Infrared (IR) (thermal) cameras, how to use for education and profit

Describe and/or review kits and lab equipment.
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shawn
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Infrared (IR) (thermal) cameras, how to use for education and profit

Post by shawn »

A quick guide to using and teaching about infrared cameras.
Far IR image of author
Far IR image of author
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The photographer facing "clear" glass will get a self-portrait. This shows how taking an IR picture of glass does not show much about the glass, it shows a reflection of something usually irrelevant to a heat-study. To show trainees how undependable images of glass are, take two pictures looking at the same glass, with some other materials around it, from different angles. Between the two pictures, the surrounding non-glass will look the same and the will should look different. The same goes for shiny metal, which acts in IR just like it acts in visible colors. However, the glass/metal is emitting some energy in IR, so what we're seeing is a combination of reflected and emitted radiation—Only by careful analysis can the two be separated. Right now I'm looking at my beige file cabinet—I can tell it's beige, yet because it's glossy I also see in it the reflection of a blue book. See the next photo of a couple windows in the winter.
Far IR image of exterior of house in winter
Far IR image of exterior of house in winter
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Streaks of air of a different temperature, usually around doors and windows, easily show infiltration. See this photo of floor cooled by air streaming under a door.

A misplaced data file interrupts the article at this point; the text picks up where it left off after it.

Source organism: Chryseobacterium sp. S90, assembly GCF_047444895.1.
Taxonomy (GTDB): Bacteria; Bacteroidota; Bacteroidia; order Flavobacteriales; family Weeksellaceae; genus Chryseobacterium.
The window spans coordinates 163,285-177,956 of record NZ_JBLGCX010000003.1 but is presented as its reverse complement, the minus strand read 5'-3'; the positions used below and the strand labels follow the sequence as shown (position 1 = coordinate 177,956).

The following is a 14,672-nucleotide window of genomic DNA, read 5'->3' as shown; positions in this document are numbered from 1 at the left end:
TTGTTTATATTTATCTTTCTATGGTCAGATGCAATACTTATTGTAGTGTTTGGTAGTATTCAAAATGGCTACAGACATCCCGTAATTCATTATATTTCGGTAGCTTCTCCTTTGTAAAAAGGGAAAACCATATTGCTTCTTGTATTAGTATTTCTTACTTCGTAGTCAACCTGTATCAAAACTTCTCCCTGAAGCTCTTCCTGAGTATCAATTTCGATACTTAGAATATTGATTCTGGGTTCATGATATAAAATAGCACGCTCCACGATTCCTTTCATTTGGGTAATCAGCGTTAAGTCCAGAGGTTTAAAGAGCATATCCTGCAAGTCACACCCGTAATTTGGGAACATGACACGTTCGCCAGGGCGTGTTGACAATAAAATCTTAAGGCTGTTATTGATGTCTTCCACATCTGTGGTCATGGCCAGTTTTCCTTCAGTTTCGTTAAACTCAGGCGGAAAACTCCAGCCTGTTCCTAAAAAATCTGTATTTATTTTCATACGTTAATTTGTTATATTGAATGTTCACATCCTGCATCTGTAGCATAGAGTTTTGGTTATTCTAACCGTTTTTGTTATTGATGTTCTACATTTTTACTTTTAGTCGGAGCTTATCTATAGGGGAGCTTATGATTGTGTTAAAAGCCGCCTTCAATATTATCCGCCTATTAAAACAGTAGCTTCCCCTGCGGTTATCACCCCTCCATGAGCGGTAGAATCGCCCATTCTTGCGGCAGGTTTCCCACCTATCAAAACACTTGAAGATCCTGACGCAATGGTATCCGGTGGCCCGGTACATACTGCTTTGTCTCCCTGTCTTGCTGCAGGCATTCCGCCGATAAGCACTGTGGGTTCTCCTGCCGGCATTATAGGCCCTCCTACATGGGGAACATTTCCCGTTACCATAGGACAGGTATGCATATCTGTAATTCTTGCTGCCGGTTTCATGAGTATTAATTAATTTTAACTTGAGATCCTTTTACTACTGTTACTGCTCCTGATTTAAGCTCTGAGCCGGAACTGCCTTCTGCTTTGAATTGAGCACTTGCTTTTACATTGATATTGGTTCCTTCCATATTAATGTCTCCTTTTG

Far IR image of floor cooled by air infiltration
Far IR image of floor cooled by air infiltration
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An IR camera can be used like an IR temperature gun. There's a temperature estimate given for the spot in the middle of the field of view. If trainees have used a temperature gun before, focus on taking recognizable images, like of people's faces, to shift their thinking towards imagery.
IR cameras use false color to represent the spectrum. Have trainees switch back and forth frequently between the different color schemes in the camera so they don't make the model the reality.
The point of an image rather than a single temperature point is to see differences instantly. A single temperature of a wall, also knowing the inside and outside temperature, can tell you something about the R-value of that wall. An IR photo can tell you where the wall is failing, or whether cavities in the wall have insulation in them or not.
Insulation is misperceived as something that keeps things warm. Better to think of it as something that slows the movement of energy from a warm area to a cold area, thus keeping colder things from warming faster and warmer things from cooling faster. An energy bill isn't just for keeping a house at a certain temperature, it's for countering the cooling/heating that's happening to a house because of whatever temperature difference. Ask trainees what they think of putting a blanket on an ice cube.
Air leaks are the easiest things to see with an IR camera, but with a better knowledge of physics, one can tease out more subtle messages about radiation and conduction, the other two ways heat can transfer. Mainly, one goes around inside taking pictures of air leaks, and one takes larger pictures outside to see how the house transfers energy via radiation.
Say there is an air leak. The direction of the air movement, be it inwards or outwards, will create opposite effects in an image. This can be confusing if there aren't telltale streaks showing the direction.
The cameras are usually set to automatically adjust the range of temperatures represented by the false-color spectrum, but when one wants to make quick comparisons in the field they should set the camera to a single range.
Sunlight may play tricks with your interpretation of an image of an exterior. Auditors prefer cloudy days.

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